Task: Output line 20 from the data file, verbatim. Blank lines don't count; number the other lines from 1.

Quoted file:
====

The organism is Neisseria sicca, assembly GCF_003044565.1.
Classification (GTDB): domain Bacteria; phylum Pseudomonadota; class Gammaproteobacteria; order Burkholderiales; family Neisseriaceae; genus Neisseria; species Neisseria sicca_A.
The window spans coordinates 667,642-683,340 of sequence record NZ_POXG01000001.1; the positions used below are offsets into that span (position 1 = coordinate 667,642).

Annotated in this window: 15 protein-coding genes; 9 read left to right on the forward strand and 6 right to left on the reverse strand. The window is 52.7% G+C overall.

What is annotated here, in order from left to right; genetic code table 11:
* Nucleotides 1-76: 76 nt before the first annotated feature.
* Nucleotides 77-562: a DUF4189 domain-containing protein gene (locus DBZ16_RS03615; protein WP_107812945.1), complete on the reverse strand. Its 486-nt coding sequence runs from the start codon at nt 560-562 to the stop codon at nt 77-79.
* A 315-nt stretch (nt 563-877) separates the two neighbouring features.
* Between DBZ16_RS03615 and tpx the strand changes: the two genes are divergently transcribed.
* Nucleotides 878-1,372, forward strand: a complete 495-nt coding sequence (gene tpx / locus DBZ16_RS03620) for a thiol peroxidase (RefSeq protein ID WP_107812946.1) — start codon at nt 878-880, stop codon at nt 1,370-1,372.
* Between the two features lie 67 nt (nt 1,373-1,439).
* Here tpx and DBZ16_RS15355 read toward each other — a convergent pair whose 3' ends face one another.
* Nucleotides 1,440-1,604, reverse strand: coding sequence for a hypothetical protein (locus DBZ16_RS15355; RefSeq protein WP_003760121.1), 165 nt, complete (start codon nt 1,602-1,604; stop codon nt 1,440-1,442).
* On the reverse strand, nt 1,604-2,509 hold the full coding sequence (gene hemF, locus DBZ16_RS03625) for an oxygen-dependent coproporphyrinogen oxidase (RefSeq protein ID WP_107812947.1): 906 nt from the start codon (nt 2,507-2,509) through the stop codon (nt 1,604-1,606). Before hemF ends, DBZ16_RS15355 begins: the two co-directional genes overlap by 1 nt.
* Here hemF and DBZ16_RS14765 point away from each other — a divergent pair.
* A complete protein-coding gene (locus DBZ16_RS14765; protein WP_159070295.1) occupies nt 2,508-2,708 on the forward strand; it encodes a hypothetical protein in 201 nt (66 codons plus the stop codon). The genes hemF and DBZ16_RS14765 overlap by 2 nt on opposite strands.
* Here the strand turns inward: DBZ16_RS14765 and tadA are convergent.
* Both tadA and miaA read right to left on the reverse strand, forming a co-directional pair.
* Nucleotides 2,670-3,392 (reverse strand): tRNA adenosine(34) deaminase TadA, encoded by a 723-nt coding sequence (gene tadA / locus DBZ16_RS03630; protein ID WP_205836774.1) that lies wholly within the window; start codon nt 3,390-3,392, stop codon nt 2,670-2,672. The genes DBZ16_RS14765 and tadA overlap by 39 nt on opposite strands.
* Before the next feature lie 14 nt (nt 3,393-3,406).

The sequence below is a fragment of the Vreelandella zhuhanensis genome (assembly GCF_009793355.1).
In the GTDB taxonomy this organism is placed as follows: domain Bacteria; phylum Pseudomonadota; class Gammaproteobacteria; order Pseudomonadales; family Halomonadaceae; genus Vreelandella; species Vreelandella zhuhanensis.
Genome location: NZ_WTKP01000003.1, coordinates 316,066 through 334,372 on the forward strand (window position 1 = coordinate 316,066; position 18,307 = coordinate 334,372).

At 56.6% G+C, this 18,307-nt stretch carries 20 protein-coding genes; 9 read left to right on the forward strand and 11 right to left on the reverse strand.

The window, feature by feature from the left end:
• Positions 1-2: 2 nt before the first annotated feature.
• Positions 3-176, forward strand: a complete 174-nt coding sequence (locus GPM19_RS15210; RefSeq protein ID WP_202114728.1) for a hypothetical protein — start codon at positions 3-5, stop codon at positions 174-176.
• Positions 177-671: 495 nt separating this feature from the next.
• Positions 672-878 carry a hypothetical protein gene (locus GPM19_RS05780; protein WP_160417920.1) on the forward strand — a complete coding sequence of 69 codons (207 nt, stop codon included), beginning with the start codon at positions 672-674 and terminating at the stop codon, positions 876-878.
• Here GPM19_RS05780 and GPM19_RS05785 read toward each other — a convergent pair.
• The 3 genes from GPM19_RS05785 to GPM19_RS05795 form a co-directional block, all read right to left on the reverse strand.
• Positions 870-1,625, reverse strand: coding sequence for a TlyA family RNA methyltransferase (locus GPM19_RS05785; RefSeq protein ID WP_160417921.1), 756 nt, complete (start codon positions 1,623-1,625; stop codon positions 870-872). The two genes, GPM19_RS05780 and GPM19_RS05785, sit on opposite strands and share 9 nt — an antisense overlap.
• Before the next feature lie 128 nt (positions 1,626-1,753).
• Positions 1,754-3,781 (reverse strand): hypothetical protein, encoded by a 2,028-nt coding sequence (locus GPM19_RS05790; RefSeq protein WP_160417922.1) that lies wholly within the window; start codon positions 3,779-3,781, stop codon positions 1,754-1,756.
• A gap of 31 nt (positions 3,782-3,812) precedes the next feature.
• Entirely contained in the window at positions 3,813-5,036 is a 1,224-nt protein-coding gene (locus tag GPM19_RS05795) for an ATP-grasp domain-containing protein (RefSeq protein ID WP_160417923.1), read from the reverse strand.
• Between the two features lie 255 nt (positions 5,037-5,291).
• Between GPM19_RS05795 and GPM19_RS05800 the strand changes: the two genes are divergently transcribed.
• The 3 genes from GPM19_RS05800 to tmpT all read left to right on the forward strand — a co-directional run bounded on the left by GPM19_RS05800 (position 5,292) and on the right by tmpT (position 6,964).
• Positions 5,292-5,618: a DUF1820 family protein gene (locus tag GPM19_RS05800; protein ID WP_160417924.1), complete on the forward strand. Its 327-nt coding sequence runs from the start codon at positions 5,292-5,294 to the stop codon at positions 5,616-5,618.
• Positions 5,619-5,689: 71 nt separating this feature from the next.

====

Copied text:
* Before the next feature lie 14 nt (nt 3,393-3,406).